I’m James Barnett
Despite kidney problems from birth, I count myself as becoming a kidney patient at age 24 when I went for a routine health screening with my GP. Despite having no symptoms, I was diagnosed with End Stage Renal Failure and referred to UHW Cardiff where I was soon put on Peritoneal Dialysis (CAPD) in 2008.
In 2009 I received the amazing gift of a kidney transplant which, after a bumpy road, including several bouts of rejection and a diagnosis and successful treatment for Hepatitis C, I lived a full and active life with my transplant until 2019.
In 2019 I was told that my transplant had failed. I attempted to go back onto CAPD but, after some very difficult months including temporarily losing 80% of my vision due to blood clots in my eyes, I was transferred to Haemodialysis at the Liz Baker Unit, Morriston Hospital. I attend there 3 days a week for 4-hour session but with travel and waiting times it all takes around 7 hours.
Throughout my kidney disease journey mental health has unfortunately never been mentioned and I have never been offered support or assistance to deal with the challenges that I have faced. There were two specific situations where had I had support, I would have coped better.
Firstly, was my diagnosis of having acquired Hepatitis C from my donor. This was shocking news and having little knowledge of Hepatitis C it completely floored me. I had to fight for treatment as I didn’t meet the criteria for immediate treatment. This included writing letters to the Chief Executive of the Health Board as well as the medical teams I was being looked after under. At the time I was very depressed and had numerous very dangerous episodes.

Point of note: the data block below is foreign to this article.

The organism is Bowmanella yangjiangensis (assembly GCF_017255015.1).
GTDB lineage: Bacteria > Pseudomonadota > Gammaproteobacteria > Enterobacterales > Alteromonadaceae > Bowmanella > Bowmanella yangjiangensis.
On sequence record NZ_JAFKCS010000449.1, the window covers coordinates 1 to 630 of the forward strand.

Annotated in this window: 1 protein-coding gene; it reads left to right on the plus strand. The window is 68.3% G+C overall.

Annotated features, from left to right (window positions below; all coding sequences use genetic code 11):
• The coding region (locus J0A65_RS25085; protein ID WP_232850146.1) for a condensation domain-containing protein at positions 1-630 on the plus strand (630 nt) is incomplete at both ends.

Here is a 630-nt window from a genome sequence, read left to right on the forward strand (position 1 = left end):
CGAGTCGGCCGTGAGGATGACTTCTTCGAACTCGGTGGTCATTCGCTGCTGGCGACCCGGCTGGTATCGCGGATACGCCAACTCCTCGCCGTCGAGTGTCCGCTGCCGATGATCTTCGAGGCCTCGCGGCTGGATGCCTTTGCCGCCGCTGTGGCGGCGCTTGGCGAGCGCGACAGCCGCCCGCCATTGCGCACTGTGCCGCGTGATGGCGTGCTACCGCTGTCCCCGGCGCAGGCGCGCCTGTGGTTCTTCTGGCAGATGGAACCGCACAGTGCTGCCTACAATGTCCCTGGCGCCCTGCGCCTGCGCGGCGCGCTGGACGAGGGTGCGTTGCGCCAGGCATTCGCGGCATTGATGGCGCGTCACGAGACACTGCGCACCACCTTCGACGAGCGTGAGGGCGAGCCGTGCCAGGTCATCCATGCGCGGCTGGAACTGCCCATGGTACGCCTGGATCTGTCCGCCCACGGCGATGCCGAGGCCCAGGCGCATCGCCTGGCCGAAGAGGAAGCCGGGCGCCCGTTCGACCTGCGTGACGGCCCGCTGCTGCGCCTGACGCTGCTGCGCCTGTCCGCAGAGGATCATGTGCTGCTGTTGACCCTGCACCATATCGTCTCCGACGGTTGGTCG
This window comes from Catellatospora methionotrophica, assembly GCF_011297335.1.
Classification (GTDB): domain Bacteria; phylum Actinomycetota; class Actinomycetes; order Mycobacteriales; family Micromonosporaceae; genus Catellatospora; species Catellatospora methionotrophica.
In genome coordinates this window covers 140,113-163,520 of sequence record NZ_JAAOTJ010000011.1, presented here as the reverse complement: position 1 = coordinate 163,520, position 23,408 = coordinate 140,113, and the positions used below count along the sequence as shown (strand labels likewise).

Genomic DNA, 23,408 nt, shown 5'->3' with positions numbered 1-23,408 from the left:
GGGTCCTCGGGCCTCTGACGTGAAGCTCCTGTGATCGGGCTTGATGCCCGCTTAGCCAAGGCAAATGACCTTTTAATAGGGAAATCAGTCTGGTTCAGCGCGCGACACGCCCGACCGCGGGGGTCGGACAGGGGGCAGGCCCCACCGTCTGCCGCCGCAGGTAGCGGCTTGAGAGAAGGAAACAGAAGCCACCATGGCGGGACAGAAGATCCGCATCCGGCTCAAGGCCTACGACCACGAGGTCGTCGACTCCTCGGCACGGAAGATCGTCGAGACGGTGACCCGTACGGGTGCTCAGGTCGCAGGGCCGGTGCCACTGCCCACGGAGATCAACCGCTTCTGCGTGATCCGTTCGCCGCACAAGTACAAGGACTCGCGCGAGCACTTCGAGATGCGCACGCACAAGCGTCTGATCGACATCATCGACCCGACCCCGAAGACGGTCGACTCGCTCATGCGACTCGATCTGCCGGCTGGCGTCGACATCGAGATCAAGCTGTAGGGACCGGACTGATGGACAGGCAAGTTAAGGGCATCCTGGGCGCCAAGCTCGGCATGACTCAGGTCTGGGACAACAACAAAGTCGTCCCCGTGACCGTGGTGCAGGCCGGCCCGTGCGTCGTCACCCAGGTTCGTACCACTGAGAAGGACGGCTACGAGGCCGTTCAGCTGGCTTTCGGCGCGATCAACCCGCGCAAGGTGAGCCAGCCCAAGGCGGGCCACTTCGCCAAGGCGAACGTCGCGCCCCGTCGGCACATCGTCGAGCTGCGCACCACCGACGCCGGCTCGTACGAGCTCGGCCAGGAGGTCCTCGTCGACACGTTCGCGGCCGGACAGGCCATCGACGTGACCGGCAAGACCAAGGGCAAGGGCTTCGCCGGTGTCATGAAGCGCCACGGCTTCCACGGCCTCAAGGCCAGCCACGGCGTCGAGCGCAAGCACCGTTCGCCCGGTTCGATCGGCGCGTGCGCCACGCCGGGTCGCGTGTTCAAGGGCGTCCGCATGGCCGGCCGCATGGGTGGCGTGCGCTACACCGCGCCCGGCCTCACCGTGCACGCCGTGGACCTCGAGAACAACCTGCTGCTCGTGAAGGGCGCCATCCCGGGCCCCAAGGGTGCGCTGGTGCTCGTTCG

The second situation I struggled emotionally with was when I was told that my transplant had failed. This was told to me on a regular check-up and I had had little to no warning this was coming. I was told I was going to have to go back on dialysis within weeks and then found myself standing alone in the car park outside clinic within minutes. This was a gut punch as I knew it meant that my whole life was about to change. Going from working 50+ hours/week in a physically demanding job and having a full and active social life to giving up work and having little to no social life the effect on my mental health was dramatic.
I know mental health is very difficult to talk about and I believe men find it even more of a challenge. I admit I am guilty of using the term ‘man-up’ and ‘get on with it’ but sometimes this is not helpful nor healthy. I think the challenges of COVID-19 have brought the challenges we all face with mental health but especially men to the coalface and men are now more willing to speak about how they are coping more readily.
I am on the waiting list for another kidney transplant and am hoping to get the call soon.
I am a volunteer ambassador for Kidney Wales where we use our experience of kidney disease to help educate and raise awareness of kidney health throughout Wales.